Back at home, the annual Þorrablót held by the Icelandic Club of Greater Seattle serves as a great introduction to traditional Icelandic foods. Newcomers should start with the delicious smoked lamb (Hangikjöt) and flat breads, or for the more adventurous, the sheep’s head (Svið) – from there, one can then work up to fermented shark (Hákarl) chased with shots of Black Death (Brennivín).
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Released last Christmas, the Kickstarter funded documentary Herd in Iceland focuses on the country’s regional annual roundups where horses are gathered from the highlands after being let free to roam during the warmer months. It clocks in around 30 minutes, and I recommend getting the HD download from Vimeo over the DVD option.
The folks involved with the production have received some positive press over the past few years for their photography, which has been featured in both the Big Picture and Lens as well as a number of other print publications.
News of unearthed photos by Dutch photographer Willem van de Poll taken on his visit to Iceland in 1934 have spread fast on Icelandic sites over the past month when lemurinn.is was able to post a large collection of them back in October. The set shows an interesting snapshot of life around the country, as well as Icelandic horses, Glima wrestlers, and natural landmarks that are still popular with photographers today.
Somewhat related is this tourism video from a decade earlier, showing a few similar scenes.
Ubiquitous around Iceland, the lopapeysa has become an icon for the country’s wool industry over the past several decades. They are traditionally hand knit with lopi, a coarse but hardy wool from Icelandic sheep, and are quite cozy and warm when worn.
Recently, some groups within Iceland have been pushing to have the sweaters legally protected against companies who produce them overseas and then sell them as being authentic to tourists (a familiar problem that can be found around the world) – Grapevine.is, which has been following the topic over the past year also has a useful guide on how to shop for one.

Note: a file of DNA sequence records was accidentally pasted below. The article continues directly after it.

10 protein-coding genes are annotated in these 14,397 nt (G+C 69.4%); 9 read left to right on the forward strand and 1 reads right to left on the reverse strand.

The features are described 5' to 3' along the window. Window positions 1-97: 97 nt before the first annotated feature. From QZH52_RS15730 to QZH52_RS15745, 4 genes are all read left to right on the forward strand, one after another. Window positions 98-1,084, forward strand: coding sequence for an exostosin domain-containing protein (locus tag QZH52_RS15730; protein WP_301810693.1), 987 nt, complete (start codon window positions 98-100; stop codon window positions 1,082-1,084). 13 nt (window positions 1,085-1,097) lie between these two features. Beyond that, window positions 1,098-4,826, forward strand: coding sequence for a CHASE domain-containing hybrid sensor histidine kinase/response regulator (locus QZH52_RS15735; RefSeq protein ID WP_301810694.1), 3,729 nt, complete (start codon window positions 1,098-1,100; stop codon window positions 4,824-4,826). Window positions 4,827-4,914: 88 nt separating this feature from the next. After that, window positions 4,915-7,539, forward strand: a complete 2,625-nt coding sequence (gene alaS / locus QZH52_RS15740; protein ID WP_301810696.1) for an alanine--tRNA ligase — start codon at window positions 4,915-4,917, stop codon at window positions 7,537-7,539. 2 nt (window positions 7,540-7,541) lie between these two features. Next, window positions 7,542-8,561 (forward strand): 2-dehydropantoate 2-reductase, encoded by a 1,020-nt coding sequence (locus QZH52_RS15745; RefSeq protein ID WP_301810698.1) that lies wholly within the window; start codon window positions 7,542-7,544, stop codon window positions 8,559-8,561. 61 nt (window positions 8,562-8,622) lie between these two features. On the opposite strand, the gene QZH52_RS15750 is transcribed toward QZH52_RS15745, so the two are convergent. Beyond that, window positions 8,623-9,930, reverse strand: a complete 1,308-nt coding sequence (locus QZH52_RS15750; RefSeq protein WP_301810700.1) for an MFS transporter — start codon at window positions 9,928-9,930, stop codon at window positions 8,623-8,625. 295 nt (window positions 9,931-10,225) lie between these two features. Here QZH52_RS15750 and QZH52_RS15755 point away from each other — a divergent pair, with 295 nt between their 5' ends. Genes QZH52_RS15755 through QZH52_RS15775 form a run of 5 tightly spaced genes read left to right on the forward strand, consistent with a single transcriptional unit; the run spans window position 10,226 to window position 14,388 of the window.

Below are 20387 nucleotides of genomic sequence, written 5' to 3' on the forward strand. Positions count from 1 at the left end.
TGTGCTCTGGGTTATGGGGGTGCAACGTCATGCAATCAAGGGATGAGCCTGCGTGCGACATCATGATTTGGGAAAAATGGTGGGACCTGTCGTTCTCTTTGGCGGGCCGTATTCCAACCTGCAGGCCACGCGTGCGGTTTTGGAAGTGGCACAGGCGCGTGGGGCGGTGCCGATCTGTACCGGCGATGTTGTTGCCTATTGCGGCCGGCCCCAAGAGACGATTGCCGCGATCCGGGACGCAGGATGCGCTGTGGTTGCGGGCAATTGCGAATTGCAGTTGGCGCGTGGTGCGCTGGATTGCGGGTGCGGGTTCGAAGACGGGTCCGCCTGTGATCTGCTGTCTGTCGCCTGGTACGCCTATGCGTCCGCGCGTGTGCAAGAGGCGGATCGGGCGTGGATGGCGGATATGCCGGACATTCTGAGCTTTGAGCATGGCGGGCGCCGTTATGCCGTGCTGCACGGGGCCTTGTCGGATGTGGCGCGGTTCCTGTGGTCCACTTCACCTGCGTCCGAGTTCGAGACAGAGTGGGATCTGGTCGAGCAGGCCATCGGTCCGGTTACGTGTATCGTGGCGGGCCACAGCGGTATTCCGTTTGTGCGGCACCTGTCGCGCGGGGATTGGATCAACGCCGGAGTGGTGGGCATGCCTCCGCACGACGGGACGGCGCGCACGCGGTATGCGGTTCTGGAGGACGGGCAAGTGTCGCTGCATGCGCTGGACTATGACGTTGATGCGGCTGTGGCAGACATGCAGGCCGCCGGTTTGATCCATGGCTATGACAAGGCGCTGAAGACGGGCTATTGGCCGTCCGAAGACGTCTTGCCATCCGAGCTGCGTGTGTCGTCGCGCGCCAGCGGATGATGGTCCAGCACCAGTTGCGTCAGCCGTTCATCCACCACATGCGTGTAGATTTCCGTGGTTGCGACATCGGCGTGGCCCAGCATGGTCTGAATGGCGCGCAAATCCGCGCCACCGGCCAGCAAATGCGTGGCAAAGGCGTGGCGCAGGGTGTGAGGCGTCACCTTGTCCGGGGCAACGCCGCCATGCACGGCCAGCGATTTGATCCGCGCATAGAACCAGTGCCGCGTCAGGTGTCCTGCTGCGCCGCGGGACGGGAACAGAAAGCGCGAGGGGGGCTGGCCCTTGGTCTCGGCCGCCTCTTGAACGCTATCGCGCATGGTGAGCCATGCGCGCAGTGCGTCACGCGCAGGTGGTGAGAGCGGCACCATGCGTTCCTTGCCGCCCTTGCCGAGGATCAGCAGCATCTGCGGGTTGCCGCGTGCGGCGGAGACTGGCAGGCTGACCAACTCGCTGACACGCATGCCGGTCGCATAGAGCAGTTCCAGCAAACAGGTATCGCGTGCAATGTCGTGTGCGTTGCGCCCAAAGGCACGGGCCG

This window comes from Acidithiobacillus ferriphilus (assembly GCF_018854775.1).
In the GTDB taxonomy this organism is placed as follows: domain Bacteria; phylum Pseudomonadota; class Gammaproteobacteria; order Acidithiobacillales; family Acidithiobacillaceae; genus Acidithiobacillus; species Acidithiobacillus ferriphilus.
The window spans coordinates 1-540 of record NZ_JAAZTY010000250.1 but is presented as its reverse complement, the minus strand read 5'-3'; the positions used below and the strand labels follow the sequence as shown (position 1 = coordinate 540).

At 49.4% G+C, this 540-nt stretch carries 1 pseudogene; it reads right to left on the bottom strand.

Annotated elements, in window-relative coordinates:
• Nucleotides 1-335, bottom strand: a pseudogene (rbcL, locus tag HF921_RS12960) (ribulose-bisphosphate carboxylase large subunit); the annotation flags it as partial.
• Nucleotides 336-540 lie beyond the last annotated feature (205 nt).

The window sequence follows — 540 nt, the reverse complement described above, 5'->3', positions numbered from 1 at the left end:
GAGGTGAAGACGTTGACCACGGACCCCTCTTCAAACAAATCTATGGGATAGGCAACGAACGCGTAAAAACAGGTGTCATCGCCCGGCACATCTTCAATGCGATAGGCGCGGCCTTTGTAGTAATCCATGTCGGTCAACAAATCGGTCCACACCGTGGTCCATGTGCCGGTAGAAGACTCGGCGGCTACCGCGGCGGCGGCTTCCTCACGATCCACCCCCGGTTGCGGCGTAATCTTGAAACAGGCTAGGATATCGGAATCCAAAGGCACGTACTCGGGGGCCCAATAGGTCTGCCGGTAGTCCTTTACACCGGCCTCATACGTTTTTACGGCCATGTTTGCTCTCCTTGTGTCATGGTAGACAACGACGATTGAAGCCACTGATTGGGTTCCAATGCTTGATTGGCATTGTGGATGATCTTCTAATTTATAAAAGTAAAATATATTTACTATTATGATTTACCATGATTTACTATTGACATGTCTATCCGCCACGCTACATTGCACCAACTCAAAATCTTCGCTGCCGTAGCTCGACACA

On a recent trip I picked up an affordable sweater from the Icelandic company Farmers Market, which came in handy during the cold weather and strong winds that came through while I was there earlier in the month. I have no idea where it was made, but I like it well enough.
Lock & Co’s water repellent Rambler hat is perfect for these cold rainy days when the umbrella can be left at home as its Teflon treatment and simple construction makes it ideal for daily use without having to worry about ruining it if rained on or crushed (for traveling, just flatten it and roll it up).
There are some more affordable options out there for this type of hat, but I think Lock & Co’s is about the nicest looking you’ll find. Printed directly inside is the charming Lock & Co Hatters logo (for good reason, it lacks a lining typically found in more formal hats).
Related post: Lock & Co’s Tweed Caps
From a dictionary published in 1908 for members of the tailoring and retail trades:
Armenian cloak – a fashionable overgarment of 1851 composed of one piece of cloth (except for the sewed-on wide turn-over collar) and with no seams except the underarm seam of sleeve and the underarm body-join, the collar and front edges trimmed with velvet or wide braid, and the garment fastened at the neck with cord and tassels.
Bags – slang for trousers.
Crusher – a soft felt hat not hurt if stuft into a bag; much loved of travelers.
Derby sack – a single breasted s. coat with the regular front, with a short under-arm cut terminating in a waistline extending back to the side seam, meeting a body-shaped back part which has a center vent reaching to the made waistline, and finisht with inverted (side) plaits also reaching to the waistline.
Evening dress – the swallowtail and Tuxedo as opposed to frock coats for day dress and sack coats for business and lounge wear; vulgarly “full dress”.
Fashion monger – one who affects scrupulous attention to fashion; a dandy.
Many are still used today, but more interesting are the descriptions and names for esoteric cloths and silks from specific producers that no longer exist. Continue reading more.
More illustrations and paintings via British Military Uniforms from Contemporary Pictures, published in 1957 by author and historian W. Y. Carman.